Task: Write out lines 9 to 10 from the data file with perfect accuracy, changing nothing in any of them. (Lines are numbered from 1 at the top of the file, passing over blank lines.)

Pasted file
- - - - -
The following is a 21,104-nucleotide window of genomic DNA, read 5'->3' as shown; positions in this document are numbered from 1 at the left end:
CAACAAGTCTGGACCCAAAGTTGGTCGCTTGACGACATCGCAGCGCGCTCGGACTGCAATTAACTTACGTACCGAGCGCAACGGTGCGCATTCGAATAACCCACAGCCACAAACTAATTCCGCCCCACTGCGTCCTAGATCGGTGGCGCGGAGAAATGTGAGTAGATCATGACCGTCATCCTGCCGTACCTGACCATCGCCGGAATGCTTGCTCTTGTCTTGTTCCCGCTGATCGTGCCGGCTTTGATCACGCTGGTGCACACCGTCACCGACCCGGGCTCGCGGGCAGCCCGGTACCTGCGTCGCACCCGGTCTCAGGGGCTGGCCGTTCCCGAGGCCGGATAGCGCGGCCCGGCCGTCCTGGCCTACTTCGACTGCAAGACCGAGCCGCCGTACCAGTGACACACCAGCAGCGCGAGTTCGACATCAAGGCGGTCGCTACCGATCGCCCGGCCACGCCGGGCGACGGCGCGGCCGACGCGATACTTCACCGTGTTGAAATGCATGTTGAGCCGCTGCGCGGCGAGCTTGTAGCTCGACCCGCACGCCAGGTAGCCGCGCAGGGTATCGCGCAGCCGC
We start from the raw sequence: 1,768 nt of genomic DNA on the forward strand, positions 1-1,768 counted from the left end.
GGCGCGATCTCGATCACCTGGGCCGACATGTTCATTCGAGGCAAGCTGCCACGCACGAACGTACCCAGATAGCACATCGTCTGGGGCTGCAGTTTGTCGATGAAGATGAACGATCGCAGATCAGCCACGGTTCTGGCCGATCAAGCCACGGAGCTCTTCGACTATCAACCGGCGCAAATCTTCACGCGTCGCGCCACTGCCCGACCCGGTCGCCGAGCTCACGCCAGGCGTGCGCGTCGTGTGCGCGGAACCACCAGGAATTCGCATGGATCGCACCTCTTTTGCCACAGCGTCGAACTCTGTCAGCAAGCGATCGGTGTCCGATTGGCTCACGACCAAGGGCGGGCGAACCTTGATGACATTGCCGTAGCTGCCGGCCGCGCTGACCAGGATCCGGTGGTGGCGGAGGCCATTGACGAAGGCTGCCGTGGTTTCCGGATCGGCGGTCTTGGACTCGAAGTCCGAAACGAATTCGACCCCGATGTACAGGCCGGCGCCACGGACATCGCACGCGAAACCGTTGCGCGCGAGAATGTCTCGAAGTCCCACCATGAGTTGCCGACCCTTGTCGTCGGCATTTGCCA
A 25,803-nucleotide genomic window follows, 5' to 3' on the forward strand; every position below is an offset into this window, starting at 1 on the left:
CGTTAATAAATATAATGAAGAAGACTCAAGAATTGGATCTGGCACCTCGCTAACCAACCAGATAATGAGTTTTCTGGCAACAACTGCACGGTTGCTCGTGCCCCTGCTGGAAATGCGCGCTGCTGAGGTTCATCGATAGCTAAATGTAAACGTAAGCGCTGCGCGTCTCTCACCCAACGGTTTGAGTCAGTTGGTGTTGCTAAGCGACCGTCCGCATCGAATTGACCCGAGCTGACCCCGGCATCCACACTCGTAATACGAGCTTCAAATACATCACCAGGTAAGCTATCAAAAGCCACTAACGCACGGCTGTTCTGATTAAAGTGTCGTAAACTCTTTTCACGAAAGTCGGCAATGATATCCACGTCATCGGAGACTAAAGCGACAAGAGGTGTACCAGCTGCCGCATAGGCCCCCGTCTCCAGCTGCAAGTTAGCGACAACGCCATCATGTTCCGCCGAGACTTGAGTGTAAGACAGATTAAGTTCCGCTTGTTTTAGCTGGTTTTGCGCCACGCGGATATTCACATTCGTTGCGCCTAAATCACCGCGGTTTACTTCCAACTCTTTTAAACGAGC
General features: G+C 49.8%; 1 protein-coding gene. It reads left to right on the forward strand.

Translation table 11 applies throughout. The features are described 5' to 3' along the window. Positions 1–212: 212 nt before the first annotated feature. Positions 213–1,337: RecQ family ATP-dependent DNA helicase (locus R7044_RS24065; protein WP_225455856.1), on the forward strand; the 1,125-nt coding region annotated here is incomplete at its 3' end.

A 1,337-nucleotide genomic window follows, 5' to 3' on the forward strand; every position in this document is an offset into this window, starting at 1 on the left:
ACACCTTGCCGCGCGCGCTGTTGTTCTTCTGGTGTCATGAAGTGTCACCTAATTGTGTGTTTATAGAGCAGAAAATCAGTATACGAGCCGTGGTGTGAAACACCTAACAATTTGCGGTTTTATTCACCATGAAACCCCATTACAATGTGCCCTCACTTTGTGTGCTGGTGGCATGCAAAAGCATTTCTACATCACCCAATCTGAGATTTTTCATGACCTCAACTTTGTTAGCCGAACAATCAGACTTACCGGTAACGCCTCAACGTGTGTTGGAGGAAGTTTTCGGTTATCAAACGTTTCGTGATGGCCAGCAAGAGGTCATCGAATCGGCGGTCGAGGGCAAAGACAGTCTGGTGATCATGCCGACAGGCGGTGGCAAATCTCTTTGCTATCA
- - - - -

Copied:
A 1,337-nucleotide genomic window follows, 5' to 3' on the forward strand; every position in this document is an offset into this window, starting at 1 on the left:
ACACCTTGCCGCGCGCGCTGTTGTTCTTCTGGTGTCATGAAGTGTCACCTAATTGTGTGTTTATAGAGCAGAAAATCAGTATACGAGCCGTGGTGTGAAACACCTAACAATTTGCGGTTTTATTCACCATGAAACCCCATTACAATGTGCCCTCACTTTGTGTGCTGGTGGCATGCAAAAGCATTTCTACATCACCCAATCTGAGATTTTTCATGACCTCAACTTTGTTAGCCGAACAATCAGACTTACCGGTAACGCCTCAACGTGTGTTGGAGGAAGTTTTCGGTTATCAAACGTTTCGTGATGGCCAGCAAGAGGTCATCGAATCGGCGGTCGAGGGCAAAGACAGTCTGGTGATCATGCCGACAGGCGGTGGCAAATCTCTTTGCTATCA